sounds to me like you've never had a good beer. All that carp in the stores is just like you say, carp. Good beer on the other hand......
WcW, Jan 06 2010
  

       I've been a hybrid extract brewer stovetop scale for awhile and I'm taking the big leap and dropping some money into it. Seems like most washers are good for about 30 gallons. I'm hunting for a commercial machine that I can salvage for this project.
WcW, Jan 06 2010
  

       well if it was a Coors, Bud, Pabst, Miller then yes, that is what I am suggesting. A great beer is anything but thin and skunky and you can have any strength you want. As for the intoxicating potential I recommend that you seek to appreciate the subtle intensity of moderation and consciousness. Your attitude is like an advertisement for AA.
WcW, Jan 06 2010
  

       WCW - be sure you taste the effluent from your new machine first.   

       Also the heating coil piece scares me.
bungston, Jan 06 2010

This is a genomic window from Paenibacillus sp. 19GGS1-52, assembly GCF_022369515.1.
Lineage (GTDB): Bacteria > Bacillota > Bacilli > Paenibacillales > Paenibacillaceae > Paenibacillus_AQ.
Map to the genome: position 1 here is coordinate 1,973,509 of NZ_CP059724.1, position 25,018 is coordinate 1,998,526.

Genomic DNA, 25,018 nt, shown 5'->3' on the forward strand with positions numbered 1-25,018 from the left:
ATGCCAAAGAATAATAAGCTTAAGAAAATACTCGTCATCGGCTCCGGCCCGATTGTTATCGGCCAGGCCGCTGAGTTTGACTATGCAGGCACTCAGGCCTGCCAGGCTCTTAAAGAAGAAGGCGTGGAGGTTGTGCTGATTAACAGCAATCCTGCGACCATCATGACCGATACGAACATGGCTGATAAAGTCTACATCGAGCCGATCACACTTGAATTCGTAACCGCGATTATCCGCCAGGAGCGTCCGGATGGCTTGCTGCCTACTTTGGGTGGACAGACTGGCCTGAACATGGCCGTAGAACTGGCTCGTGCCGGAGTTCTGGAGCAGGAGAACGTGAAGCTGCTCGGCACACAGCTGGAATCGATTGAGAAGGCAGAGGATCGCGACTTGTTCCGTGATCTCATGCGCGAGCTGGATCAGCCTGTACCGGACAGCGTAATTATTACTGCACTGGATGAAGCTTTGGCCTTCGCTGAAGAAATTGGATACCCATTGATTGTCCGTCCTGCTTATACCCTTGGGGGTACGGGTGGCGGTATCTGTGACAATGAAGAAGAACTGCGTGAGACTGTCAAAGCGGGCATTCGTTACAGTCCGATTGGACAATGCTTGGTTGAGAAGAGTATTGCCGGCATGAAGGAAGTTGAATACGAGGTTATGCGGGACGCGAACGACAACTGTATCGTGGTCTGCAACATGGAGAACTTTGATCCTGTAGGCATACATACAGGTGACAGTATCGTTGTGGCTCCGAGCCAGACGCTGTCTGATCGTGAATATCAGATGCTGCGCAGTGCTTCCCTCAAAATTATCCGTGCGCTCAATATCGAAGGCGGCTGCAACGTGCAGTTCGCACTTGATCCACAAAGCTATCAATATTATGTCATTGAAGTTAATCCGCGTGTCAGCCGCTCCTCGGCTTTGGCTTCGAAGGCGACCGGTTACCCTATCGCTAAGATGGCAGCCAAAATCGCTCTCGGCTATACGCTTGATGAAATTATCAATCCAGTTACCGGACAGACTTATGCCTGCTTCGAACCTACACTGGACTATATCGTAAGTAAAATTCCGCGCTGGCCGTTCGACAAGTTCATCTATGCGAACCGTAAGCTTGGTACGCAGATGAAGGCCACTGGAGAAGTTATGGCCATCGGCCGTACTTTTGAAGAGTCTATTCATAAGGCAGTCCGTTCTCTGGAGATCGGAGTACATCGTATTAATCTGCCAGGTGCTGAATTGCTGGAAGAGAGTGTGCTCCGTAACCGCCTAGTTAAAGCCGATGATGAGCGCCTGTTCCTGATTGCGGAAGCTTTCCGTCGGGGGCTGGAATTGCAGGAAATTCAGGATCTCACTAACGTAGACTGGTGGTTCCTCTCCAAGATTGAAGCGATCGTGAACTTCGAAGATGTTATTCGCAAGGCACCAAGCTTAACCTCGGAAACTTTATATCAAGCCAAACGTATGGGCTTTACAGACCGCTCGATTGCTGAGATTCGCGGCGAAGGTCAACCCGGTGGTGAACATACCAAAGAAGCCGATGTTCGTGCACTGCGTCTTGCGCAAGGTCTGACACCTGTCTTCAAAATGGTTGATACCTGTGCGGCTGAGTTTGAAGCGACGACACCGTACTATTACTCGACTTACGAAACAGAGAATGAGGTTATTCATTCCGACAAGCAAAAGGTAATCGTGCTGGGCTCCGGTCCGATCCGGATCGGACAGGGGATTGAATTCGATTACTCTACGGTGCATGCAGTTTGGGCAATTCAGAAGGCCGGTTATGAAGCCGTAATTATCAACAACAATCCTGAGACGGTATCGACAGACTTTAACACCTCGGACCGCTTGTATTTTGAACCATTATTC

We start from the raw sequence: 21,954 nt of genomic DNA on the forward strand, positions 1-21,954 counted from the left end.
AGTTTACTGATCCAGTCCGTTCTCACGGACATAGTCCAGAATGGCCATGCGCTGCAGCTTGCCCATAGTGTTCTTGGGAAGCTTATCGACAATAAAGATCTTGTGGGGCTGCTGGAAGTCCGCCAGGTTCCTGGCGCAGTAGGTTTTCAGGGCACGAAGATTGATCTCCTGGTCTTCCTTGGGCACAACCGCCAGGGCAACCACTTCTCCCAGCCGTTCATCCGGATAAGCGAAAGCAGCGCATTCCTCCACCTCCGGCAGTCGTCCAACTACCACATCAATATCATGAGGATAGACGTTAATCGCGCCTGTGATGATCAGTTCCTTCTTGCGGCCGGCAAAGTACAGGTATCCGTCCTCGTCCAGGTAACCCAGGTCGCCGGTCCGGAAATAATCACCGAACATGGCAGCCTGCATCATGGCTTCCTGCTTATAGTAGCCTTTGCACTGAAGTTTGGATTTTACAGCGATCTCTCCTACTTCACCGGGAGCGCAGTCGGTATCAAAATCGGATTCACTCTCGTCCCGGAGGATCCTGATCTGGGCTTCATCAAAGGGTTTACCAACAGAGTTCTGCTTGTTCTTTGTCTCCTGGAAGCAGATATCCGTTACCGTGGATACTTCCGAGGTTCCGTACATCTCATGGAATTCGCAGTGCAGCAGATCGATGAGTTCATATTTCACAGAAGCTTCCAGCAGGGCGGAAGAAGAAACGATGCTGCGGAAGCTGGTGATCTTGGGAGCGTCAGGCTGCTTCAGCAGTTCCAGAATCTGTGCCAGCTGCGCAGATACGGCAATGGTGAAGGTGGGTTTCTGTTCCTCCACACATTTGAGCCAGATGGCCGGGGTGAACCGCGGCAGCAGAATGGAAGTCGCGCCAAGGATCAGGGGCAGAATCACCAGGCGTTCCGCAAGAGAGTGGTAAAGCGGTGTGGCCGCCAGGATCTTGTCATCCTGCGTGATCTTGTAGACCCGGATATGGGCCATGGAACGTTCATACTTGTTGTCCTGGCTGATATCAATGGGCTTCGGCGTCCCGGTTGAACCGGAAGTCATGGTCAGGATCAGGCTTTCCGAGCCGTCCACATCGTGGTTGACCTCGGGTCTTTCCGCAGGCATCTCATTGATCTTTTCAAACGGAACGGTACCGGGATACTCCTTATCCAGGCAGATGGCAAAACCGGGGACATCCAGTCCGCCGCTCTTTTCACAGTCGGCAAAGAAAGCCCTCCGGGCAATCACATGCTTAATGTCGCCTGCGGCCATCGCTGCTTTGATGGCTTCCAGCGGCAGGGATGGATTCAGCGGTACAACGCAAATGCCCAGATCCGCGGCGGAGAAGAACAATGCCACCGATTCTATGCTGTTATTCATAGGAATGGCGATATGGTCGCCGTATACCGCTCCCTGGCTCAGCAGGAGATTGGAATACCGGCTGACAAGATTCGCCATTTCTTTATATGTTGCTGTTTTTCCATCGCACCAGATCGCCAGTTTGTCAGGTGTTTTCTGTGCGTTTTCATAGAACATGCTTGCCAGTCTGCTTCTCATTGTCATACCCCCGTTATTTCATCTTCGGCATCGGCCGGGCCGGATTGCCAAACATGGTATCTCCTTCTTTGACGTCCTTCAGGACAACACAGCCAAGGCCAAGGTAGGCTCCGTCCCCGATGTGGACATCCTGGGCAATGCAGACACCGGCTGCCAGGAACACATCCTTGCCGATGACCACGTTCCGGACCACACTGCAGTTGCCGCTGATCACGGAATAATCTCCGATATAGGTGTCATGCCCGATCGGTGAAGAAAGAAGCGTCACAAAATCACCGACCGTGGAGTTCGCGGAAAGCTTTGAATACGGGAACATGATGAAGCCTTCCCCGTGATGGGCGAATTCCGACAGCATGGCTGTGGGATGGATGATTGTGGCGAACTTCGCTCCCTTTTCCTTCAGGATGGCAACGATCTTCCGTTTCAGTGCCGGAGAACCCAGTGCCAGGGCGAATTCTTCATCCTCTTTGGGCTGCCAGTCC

I wonder how this turned out, WcW?   

       I was also wondering if one of those front loaders is sealed well enough you could actually leave the wort in there to ferment?   

       Probably something less fussy than beer would be good to test the fermenting idea: maybe sugar water with yeast and a little Miracle Gro.
bungston, Feb 06 2016
  

       I have yet to try it, scaling up my vineyard and wine production has consumed the last decade. I was comforted to see that someone had done the thing, and felt less pressured to try it myself. I believe that the high efficiency washer is well proven as an extractor of fluid, the trick being getting the right balance of speed and recycling of the mash run.
WcW, Feb 06 2016
  

       AND here I am again, six years later. I think this design would benefit from substituting insulation for the heating coil originally suggested, although they do make some very low heat flex circuits for keeping carboys from getting too cold.   

       I'd run the heat for water externally and insulate internally. I have passed through all grain brewing and into further alcohol endeavors better unnamed since the earlier post.
normzone, Feb 06 2016